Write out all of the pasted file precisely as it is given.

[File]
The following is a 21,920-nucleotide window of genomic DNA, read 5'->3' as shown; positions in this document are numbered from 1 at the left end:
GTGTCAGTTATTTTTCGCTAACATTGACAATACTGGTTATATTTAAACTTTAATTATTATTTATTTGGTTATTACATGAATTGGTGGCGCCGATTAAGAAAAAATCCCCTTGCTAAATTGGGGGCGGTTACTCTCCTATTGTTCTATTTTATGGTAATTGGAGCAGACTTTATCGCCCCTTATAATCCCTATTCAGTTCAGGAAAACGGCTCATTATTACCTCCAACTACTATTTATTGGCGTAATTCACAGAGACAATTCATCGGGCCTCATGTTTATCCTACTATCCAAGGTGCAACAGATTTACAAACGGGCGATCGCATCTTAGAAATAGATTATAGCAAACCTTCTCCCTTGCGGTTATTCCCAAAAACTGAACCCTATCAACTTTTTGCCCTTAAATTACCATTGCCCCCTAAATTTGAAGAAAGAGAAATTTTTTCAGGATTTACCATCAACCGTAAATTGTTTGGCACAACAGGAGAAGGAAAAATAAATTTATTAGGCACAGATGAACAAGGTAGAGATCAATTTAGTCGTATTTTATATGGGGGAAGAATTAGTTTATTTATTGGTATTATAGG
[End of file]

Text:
The following is a 21,920-nucleotide window of genomic DNA, read 5'->3' as shown; positions in this document are numbered from 1 at the left end:
GTGTCAGTTATTTTTCGCTAACATTGACAATACTGGTTATATTTAAACTTTAATTATTATTTATTTGGTTATTACATGAATTGGTGGCGCCGATTAAGAAAAAATCCCCTTGCTAAATTGGGGGCGGTTACTCTCCTATTGTTCTATTTTATGGTAATTGGAGCAGACTTTATCGCCCCTTATAATCCCTATTCAGTTCAGGAAAACGGCTCATTATTACCTCCAACTACTATTTATTGGCGTAATTCACAGAGACAATTCATCGGGCCTCATGTTTATCCTACTATCCAAGGTGCAACAGATTTACAAACGGGCGATCGCATCTTAGAAATAGATTATAGCAAACCTTCTCCCTTGCGGTTATTCCCAAAAACTGAACCCTATCAACTTTTTGCCCTTAAATTACCATTGCCCCCTAAATTTGAAGAAAGAGAAATTTTTTCAGGATTTACCATCAACCGTAAATTGTTTGGCACAACAGGAGAAGGAAAAATAAATTTATTAGGCACAGATGAACAAGGTAGAGATCAATTTAGTCGTATTTTATATGGGGGAAGAATTAGTTTATTTATTGGTATTATAGG